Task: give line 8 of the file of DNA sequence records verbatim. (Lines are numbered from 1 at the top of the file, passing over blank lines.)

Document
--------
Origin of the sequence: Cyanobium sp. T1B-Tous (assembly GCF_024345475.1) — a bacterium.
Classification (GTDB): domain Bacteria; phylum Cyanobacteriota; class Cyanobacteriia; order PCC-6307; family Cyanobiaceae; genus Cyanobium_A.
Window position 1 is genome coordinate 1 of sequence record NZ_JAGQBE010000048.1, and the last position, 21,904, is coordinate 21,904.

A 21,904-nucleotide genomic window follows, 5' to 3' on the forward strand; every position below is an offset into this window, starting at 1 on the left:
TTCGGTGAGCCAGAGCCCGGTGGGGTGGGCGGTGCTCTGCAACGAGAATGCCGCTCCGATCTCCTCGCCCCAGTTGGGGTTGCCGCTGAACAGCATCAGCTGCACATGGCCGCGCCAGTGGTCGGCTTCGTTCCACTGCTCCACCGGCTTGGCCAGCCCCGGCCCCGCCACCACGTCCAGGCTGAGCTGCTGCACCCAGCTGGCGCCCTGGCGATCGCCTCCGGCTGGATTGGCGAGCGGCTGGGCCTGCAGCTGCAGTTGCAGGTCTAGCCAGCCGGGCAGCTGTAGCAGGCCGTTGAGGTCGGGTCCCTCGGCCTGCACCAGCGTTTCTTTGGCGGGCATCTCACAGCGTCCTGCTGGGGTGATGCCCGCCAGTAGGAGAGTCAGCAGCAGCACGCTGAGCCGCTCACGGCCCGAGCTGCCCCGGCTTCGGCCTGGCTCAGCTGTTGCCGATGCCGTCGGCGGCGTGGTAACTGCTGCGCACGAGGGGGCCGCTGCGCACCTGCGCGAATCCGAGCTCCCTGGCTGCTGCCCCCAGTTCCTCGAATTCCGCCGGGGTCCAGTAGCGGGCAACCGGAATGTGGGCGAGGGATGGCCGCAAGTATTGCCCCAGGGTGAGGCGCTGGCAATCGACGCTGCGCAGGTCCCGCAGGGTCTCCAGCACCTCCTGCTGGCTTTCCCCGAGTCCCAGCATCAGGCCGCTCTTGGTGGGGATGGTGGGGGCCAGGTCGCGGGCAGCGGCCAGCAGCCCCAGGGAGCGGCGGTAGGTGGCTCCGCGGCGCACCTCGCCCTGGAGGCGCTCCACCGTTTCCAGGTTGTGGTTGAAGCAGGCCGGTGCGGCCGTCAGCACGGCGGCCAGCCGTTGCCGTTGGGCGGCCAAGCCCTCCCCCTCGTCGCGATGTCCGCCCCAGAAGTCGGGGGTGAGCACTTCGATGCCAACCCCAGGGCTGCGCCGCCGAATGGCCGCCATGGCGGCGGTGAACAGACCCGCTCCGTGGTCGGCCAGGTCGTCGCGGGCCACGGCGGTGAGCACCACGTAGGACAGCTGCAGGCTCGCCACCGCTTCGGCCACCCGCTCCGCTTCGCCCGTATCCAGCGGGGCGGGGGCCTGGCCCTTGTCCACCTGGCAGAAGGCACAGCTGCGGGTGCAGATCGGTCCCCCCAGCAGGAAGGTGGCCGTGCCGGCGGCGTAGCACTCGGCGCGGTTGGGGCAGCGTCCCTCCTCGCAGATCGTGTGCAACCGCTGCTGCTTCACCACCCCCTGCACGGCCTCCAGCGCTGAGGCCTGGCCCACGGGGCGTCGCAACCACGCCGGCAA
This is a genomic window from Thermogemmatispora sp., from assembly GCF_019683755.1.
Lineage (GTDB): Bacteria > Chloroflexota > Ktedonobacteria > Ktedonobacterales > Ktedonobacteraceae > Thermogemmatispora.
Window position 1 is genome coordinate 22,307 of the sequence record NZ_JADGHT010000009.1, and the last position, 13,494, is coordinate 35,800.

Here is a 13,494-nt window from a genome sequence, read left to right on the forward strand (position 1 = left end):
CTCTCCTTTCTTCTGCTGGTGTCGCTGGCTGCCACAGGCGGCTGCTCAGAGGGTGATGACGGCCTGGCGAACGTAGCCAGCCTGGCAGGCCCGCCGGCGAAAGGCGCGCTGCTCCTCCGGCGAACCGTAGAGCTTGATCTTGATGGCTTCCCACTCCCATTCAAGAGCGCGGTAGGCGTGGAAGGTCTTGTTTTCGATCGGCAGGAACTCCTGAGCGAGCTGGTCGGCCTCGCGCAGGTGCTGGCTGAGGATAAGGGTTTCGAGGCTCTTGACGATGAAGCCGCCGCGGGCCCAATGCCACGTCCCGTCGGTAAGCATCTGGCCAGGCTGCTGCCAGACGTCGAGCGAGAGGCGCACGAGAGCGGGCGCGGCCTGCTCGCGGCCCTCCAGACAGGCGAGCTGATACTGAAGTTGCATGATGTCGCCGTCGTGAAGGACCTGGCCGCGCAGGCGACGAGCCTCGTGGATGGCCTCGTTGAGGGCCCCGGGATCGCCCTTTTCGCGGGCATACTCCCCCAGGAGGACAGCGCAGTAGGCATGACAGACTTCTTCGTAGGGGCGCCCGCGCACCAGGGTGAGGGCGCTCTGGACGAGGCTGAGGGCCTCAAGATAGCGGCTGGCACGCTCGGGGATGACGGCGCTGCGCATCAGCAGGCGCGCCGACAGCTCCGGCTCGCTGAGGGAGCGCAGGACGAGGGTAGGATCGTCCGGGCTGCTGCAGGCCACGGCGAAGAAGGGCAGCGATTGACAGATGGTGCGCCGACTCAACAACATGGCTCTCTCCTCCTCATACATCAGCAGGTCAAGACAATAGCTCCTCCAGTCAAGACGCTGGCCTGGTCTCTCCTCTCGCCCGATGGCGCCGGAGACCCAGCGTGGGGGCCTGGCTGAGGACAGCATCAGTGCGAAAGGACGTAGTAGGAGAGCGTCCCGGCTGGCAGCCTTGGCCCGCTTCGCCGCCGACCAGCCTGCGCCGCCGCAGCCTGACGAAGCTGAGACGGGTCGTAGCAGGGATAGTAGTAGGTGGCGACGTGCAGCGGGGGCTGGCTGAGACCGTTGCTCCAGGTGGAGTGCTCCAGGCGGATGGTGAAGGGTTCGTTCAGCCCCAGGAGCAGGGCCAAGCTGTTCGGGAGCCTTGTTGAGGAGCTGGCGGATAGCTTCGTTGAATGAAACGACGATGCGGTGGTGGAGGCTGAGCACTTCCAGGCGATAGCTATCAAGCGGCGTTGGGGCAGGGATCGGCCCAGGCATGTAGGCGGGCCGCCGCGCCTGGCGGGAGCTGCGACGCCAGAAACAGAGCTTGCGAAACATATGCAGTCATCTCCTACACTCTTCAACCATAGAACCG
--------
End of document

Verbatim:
Window position 1 is genome coordinate 22,307 of the sequence record NZ_JADGHT010000009.1, and the last position, 13,494, is coordinate 35,800.